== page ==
When a court reporting firm is generating a real business benefit (connections turning into leads and then clients) from social media, it’s usually because:
- It’s only one tactic they’re using in conjunction with others in an overall sales and marketing strategy.
- They know what they’re trying to accomplish.
- They know activity and productivity can be two different things. They have learned how to be productive with social media.
Let’s talk about two aspects of social media that are commonly misunderstood by those who aren’t generating a real business benefit from it.
Thinking success in social media has to do with getting likes, comments, shares, engagement or increasing reach.
It is easy to get caught up in the popularity contest online. Don’t get me wrong here. It is good to increase your reach (the number of people who know who you are) and get likes, comments and shares. However, if you are not generating a real business result from your social media efforts, you are simply wasting your time.
Social media websites are like outposts where you can go, meet people, start conversations and direct them back to your website (which should be your main hub online) or into a conversation with you. Ultimately, you want to do business with some of these people. If you have a website that is set up as a part of your marketing strategy to generate a marketing result, then social media should be one of the ways to attract more people back to your website.
Thinking you have to be on every social media network.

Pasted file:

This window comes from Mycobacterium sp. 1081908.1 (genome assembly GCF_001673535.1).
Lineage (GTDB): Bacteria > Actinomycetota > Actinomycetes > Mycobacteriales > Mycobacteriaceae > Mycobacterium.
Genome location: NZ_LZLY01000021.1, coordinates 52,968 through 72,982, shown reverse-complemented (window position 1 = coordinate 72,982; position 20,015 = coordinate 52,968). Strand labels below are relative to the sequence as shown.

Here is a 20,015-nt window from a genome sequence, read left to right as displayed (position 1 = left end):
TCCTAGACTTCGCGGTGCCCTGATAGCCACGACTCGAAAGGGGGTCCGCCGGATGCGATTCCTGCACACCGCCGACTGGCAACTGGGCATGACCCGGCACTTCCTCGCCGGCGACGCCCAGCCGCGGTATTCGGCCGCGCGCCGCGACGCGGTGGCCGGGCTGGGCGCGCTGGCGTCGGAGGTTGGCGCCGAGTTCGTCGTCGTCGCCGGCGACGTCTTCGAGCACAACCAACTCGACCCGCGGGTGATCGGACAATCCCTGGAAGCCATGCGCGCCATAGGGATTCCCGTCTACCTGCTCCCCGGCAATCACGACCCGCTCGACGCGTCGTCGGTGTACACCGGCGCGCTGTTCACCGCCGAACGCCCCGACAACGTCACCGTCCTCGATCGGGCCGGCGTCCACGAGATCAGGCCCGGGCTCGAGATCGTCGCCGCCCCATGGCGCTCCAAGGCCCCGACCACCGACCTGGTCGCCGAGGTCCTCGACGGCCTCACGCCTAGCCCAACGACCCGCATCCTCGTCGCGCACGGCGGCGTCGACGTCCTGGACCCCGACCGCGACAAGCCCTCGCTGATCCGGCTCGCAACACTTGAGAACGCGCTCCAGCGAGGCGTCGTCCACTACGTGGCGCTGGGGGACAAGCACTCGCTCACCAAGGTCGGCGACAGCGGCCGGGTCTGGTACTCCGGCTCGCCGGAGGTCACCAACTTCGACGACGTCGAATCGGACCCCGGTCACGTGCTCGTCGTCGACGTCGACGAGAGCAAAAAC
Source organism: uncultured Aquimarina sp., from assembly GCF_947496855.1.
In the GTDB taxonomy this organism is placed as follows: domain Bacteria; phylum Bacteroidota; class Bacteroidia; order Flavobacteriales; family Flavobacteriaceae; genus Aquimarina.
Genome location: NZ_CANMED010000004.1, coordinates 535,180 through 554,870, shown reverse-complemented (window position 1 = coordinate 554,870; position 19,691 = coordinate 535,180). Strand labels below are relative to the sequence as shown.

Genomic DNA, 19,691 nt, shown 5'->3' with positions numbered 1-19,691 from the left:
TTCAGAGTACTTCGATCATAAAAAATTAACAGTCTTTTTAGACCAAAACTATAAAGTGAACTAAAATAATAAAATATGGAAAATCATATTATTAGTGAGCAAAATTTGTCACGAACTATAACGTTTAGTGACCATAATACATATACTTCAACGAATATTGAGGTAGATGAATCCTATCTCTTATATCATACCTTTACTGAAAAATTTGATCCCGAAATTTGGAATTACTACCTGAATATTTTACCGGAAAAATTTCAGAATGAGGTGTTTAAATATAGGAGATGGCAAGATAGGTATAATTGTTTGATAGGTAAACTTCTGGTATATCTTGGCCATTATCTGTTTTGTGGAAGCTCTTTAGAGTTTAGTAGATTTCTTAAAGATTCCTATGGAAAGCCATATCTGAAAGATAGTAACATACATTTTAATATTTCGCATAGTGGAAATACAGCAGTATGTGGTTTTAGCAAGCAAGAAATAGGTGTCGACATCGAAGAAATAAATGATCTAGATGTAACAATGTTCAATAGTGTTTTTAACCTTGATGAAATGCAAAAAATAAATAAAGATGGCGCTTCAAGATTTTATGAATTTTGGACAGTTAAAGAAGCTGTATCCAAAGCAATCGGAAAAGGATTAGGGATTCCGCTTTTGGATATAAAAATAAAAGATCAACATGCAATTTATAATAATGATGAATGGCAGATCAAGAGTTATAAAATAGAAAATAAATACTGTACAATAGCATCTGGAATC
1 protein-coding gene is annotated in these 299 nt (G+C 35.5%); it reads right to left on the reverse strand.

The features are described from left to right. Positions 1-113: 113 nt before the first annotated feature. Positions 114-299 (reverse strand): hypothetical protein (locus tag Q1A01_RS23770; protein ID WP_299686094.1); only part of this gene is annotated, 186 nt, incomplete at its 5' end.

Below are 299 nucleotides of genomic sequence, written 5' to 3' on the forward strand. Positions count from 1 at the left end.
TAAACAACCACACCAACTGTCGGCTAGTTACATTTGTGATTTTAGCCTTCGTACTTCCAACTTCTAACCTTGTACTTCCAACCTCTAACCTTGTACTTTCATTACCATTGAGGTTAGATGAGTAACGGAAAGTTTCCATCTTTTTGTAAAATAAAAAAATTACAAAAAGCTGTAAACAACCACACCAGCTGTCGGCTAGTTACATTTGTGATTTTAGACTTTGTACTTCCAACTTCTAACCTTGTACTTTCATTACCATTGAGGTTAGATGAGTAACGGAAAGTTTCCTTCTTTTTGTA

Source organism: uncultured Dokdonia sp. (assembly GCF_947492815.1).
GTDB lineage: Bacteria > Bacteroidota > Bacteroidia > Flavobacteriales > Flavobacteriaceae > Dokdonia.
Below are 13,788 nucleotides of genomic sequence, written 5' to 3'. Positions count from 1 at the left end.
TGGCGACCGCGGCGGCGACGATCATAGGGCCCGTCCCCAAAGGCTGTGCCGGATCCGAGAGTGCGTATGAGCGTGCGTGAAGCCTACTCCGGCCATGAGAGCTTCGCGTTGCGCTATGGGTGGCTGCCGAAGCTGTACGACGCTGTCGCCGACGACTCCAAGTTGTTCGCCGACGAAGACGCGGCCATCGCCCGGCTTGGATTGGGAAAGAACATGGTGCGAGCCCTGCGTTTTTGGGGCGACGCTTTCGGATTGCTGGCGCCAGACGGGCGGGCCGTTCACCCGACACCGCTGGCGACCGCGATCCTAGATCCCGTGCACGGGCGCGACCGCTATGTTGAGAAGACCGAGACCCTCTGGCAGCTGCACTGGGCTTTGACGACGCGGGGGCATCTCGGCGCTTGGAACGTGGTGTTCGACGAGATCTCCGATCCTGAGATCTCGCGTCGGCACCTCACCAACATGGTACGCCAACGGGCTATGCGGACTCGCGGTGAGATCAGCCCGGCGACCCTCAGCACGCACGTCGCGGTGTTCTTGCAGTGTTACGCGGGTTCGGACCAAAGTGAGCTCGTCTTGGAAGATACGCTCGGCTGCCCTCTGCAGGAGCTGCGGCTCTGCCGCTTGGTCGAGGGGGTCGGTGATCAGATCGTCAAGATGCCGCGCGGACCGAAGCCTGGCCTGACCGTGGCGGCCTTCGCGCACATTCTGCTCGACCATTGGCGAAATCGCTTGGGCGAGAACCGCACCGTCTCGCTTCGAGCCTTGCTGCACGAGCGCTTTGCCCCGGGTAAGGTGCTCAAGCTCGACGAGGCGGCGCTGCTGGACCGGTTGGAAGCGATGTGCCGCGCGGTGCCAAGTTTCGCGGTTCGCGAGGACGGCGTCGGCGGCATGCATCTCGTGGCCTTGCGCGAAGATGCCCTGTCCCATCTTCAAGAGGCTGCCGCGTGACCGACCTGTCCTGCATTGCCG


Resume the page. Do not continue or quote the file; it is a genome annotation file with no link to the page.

If you’re reading general marketing advice online, you may have heard some so-called marketing experts say that in order to have the most success with social media you need to be on as many social media networks as you can – Facebook, Twitter, LinkedIn, Google+, Pinterest, YouTube, etc. They’ll say things like:
- You want to be in as many places as you can so you have more chances to be found.
- Or, go to where your market is, which is good advice.
Now, it is true that you want to be found by as many potential clients as possible, and yes, you should interact with your market where they are. But, real marketing experts will say you don’t have to be on a bunch of social media websites to generate good marketing results.
You’ll be able to generate far greater results with certain social media websites than others. Some are just a complete waste of your time.
If you’ve never really used social media for business purposes, start with one or two social media accounts. Really learn how to use it and do something with it. Of course, you can set up other social media accounts (profiles and company pages) but focus on one or two to start.
As we discussed in 2 Major Obstacles Keeping Firm Owners from Marketing Success, it’s better to focus on doing a few things well and have them work to help generate leads and increase your business than trying to do 20 things haphazardly and get little to no results.
How is your firm doing with social media? Are you seeing a real business benefit from it?
If you’d like to access more information like this article to help improve your court reporting firm’s marketing and sales, we’ve created Marketing Fundamentals for Court Reporting Firm Owners for you. In it, you’ll discover the 10 common marketing and sales mistakes you should avoid (some of them are costing firm owners tens of thousands of dollars a year) and what to do instead. Learn more about it here.
If you’d like to speak with us about your specific marketing or business challenges and how you can start addressing them now, go here.
ABOUT THE AUTHOR:
Chris Nesbitt is a small business consultant and managing partner of Strategic Business Directs. Connect with him on LinkedIn and Google+. He has also been a continuing education instructor for the Stenograph Prince Institute Center for Professional Development (a court reporting school).